Up & Coming Weekly

September 01, 2020

Up and Coming Weekly is a weekly publication in Fayetteville, NC and Fort Bragg, NC area offering local news, views, arts, entertainment and community event and business information.

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Page 9 of 24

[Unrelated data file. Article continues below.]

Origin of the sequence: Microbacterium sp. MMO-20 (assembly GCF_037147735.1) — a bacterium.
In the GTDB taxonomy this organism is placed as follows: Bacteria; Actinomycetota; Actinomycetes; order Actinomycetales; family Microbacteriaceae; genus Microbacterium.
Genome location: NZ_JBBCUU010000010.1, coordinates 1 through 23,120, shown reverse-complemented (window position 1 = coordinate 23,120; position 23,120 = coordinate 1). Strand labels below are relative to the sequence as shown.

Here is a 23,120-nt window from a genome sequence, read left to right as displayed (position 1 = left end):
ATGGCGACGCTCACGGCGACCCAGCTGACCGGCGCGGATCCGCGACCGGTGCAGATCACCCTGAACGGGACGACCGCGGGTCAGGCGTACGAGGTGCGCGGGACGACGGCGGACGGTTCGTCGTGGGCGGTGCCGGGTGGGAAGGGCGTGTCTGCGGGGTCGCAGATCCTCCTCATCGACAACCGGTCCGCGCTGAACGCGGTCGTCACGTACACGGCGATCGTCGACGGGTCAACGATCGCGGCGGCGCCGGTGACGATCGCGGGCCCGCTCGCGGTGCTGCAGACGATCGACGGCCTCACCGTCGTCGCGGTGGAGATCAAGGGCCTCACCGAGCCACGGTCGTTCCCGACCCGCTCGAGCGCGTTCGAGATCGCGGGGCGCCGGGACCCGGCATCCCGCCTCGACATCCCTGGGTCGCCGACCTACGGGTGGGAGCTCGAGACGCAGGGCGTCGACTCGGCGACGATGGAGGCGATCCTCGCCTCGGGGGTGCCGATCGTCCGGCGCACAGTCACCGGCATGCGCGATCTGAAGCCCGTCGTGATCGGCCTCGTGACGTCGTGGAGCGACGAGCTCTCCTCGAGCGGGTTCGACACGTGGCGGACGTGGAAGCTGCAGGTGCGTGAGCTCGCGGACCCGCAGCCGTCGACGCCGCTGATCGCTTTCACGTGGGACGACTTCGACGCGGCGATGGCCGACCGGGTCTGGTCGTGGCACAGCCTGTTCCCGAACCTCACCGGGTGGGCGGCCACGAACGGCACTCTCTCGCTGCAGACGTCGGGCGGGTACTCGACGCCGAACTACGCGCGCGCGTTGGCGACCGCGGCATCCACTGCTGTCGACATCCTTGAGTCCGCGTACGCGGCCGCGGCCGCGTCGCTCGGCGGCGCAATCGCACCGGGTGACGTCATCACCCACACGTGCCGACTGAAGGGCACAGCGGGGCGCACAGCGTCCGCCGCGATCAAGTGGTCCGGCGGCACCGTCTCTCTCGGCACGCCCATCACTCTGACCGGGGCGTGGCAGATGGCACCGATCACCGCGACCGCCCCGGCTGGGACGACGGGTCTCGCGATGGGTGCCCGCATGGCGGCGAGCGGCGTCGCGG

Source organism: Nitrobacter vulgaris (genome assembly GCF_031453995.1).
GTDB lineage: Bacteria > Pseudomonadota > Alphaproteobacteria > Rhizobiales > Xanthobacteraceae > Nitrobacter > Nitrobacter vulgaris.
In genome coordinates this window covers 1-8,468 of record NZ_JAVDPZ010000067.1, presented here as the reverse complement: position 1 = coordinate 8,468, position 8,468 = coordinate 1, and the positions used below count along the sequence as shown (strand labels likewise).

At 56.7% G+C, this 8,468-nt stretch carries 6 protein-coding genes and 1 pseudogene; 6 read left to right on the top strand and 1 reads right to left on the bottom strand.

WWW.UPANDCOMINGWEEKLY.COM SEPTEMBER 2-8, 2020 UCW 9 e final touches are being completed at Fort Bragg on its first subterranean range, which will simulate the difficulties of underground combat. e new range provides service members with unique training experience to help prepare them for the 21st-century battlefield. e tunnel complex ties into an existing urban terrain facility. Urban warfare often includes fighting in underground tunnels and caves. ere is a long history of underground fighting stretching back to biblical times. For at least 3,000 years, embattled populations have used them to hide from and strike at stronger enemies. Archaeologists have found more than 450 ancient cave systems in the Holy Land, including many that were dug into mountainsides, which the Jews used to launch guerrilla-style attacks on Roman legionnaires. e Romans faced the same tactic, around that time in their fight in Europe, against Germanic tribes who would dig hidden trenches connected by tunnels and then spring out of the ground to ambush the Roman soldiers. at tactic was used regularly by the Viet Cong during the war in Vietnam. Skate Park is open Fayetteville's first skate park has been completed at Rowan Street Park. e skateboard park was built where the hillside amphitheater used to be. Voters approved a $35 million parks and recreation bond referendum in 2016, and about $1 million of it was devoted to this facility. Team Pain Skate Park Design & Construction of Winter Springs, Florida, built the park with an in-ground concrete design to cater to both novice and advanced skaters. e park features banks, ledges and humps. It has a concrete bowl for skaters to ride rapidly up and down to do tricks. ere also is a large street skate area with ramps and fixtures to simulate skateboarding on public streets. e facility provides for open skating plus lessons, exhibitions and team competition. City helps fund the Dogwood Festival Dogwood Festival officials asked the city of Fayetteville to give it $50,000 and forgive $1,000 in rent to allow the organization to continue to put on shows. City Council formally declined the request Aug. 24 but agreed to pay the organization $27,000 in previously budgeted funds. e city also said it would forgive $1,000 in Festival Park rental fees. Council agreed to a staff recommendation to spend $15,000 the city had budgeted last fiscal year that was never allocated to the festival, as well as another $12,000 it was planning to contribute to the organi- zation this fiscal year. City funds will be donated only if a festival takes place held sometime in the com- ing year. e Dogwood Festival was canceled earlier because of the COVID-19 pandemic. Remote schooling is underway at Fort Bragg e U.S. Department of Defense Education Activity operates nine schools at Fort Bragg, serving students living on post in grades pre-K through 8. Students in grades 9 – 12, and those living off post, attend local county schools. Fort Bragg schools have a combined enrollment of about 5,000 students. Since Aug. 24, classes have been conducted remotely. When virus trends improve, the schools should start shifting students back to in-person classes. Parents who opted to enroll their children in the Virtual Academy administered by the Defense Department will con- tinue online learning when other students head back to the classroom. Since learning from home has be- come the new normal for students, officials want to make sure they receive nutritionally balanced meals. "We try to promote a recipe that they would enjoy," said Veronica Lee, Fort Bragg's nutrition clerk. ree drive-thru feeding sites are providing both breakfast and lunch for all students up to age 18. According to foodservice staff, that equates to about 2,700 meals a day and nearly 19,000 meals a week. Emergency crews receive funds for new defibrillators e Fayetteville Fire Department is equipping its fire engines and rescue vehicles with 60 automated external defibrillators. Each new AED costs $2,500. e department received a federal grant from the U.S. Department of Homeland Security for $137,000 to purchase the equipment. e city's cooperative share is $13,700. e new AEDs will replace old ones that are carried on all fire department vehicles. "In the past five years, Fayetteville firefighters responded to nearly 2,000 cardiac arrest calls," said Fire Chief Mike Hill. "An AED provides the greatest chance of survival from sudden cardiac arrest and is the only effective tool for certain dysrhythmias." According to the American Heart Association, ear- ly CPR and defibrillation can more than double a vic- tim's chance of survival. Since 2002, the Fayetteville Fire Department has won more than $1 million from the program, which was established after the Sept. 11, 2001, terrorist attacks. Fort Bragg gets new subterranean battlefield by JEFF THOMPSON NEWS DIGEST JEFF THOMPSON, Reporter. COMMENTS? Editor@upandcom- ingweekly.com. 910-484-6200. Photo by Pfc. Kyle Edwards, Fort Irwin Operations Group

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